Mapping Multiple Virtual Service Ports to Server Ports
A virtual service may expose multiple ports. This article explains two different ways to map VS ports to corresponding ports on pool servers.
Mapping a set of VS ports to the same port on pool servers
This is the simplest configuration, where the VS port and pool server port are the same. To achieve this:
- Use the Settings tab of the virtual service editor to identify multiple VS ports, one port at a time, or by specifying a port range, as shown in figures 1 and 2, respectively.
- Use the Advanced tab of the pool editor to disable port translation by checking the corresponding checkbox as shown below.
In this case, the “Default Server Port” property of the pool is ignored and requests are forwarded to servers on the same port as the receiving port of the virtual service.
Mapping a set of VS ports to different ports on pool servers
For this case a specific virtual service port needs to be mapped to a specific port on pool servers.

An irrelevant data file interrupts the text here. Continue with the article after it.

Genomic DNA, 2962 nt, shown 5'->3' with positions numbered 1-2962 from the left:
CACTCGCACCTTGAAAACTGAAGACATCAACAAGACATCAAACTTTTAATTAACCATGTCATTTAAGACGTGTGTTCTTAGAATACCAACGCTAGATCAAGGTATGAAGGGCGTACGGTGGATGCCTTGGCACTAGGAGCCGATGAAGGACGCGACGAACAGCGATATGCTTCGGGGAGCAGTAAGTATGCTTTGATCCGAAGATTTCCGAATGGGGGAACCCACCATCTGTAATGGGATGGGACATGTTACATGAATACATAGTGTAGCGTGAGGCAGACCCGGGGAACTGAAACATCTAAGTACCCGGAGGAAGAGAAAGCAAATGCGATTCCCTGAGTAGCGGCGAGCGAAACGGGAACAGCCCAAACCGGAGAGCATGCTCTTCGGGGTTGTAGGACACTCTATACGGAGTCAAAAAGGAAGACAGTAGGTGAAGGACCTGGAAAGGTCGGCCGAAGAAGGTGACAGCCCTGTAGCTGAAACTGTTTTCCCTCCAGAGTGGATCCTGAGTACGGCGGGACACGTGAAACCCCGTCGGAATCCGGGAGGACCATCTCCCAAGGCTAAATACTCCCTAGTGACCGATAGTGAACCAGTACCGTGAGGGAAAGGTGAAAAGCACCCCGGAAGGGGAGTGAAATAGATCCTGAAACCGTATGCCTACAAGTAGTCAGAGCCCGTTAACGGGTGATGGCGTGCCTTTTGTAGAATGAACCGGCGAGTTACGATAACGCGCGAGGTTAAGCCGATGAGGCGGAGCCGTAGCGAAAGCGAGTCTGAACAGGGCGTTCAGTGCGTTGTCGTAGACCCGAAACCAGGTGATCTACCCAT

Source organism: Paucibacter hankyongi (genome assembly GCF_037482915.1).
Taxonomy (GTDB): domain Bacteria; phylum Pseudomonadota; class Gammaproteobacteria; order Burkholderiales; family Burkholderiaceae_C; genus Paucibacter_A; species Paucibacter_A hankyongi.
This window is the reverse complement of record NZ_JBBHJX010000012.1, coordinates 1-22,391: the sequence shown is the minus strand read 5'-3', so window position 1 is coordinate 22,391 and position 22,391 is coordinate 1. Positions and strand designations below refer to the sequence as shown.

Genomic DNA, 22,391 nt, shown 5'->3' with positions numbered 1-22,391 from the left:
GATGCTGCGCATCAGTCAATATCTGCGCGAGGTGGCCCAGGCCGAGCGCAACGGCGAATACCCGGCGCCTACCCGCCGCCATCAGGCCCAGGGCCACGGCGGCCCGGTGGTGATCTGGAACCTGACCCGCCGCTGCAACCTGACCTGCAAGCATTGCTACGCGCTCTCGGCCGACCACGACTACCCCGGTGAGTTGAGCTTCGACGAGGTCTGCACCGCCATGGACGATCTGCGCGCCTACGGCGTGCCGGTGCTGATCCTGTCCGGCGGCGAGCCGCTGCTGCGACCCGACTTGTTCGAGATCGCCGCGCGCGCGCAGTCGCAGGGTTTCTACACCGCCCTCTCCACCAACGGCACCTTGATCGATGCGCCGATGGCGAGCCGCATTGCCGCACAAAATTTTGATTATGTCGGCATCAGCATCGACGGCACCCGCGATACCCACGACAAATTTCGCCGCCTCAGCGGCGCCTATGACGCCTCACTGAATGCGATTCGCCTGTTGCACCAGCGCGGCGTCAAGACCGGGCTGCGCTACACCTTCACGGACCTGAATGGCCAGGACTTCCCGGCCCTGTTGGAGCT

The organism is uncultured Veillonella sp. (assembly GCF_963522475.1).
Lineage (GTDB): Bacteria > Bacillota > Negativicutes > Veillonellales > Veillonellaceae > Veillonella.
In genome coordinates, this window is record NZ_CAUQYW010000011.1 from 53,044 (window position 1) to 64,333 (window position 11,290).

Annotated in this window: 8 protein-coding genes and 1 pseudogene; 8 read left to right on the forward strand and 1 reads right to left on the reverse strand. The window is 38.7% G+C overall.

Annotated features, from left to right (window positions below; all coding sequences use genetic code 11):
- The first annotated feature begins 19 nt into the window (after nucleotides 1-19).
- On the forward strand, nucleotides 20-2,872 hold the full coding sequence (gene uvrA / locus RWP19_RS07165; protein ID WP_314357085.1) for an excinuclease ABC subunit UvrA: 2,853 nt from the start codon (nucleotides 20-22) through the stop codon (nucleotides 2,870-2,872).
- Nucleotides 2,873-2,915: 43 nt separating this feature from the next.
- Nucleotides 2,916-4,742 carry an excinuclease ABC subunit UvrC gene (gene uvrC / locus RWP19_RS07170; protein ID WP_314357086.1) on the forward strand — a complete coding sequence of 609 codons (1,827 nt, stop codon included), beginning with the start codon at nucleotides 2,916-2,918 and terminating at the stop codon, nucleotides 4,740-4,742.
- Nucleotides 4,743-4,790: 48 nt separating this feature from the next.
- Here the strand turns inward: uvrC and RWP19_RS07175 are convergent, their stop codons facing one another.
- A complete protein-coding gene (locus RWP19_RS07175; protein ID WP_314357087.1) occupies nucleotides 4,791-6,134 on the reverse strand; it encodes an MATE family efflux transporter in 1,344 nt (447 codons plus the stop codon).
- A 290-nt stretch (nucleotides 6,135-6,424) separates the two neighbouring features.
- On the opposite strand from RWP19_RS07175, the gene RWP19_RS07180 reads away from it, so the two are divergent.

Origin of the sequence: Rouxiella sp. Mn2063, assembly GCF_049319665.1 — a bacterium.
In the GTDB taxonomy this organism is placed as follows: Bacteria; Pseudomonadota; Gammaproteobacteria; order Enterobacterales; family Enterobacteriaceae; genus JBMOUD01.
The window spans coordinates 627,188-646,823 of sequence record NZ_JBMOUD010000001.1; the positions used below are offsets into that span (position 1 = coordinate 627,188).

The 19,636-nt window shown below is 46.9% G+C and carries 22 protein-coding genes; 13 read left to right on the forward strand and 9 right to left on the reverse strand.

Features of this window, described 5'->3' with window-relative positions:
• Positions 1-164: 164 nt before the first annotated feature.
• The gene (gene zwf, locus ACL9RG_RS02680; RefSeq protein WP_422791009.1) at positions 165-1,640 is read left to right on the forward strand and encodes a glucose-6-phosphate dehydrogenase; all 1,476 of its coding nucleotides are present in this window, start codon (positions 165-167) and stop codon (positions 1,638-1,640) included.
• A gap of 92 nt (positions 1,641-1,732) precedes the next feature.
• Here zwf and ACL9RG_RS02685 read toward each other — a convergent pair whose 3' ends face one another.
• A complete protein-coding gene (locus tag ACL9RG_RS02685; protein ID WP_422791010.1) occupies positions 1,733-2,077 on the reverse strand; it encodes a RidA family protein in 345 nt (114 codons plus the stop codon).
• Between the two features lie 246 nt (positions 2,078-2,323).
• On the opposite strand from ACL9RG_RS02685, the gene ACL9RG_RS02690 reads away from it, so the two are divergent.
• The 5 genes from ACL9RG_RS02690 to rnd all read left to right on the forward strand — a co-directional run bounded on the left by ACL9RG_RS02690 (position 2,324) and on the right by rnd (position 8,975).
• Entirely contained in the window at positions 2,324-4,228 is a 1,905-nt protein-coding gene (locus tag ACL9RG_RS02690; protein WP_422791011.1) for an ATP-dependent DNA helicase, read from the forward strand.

To achieve this:
- Use the Settings tab of the virtual service editor to identify multiple VS ports, individually or by port range. Refer to figures 1 and 2 above.
- Create a pool for each pool server port and use the Settings tab of the pool editor to configure a unique “Default Server Port” for each of the pools. Refer to figures 4, 5 and 6. Note: The actual back-end members of all the pools may be the same.
- Using the Policies tab of the virtual service editor, add an HTTP request rule that uses content switching to direct requests to pools based on the value of the port number. Figures 7 illustrates what also should be done for ports 81 and 82. Figure 8 shows rules complete for all three service ports.
- The resulting virtual service will look as below.
Updated: 2018-01-22 07:57:07 +0000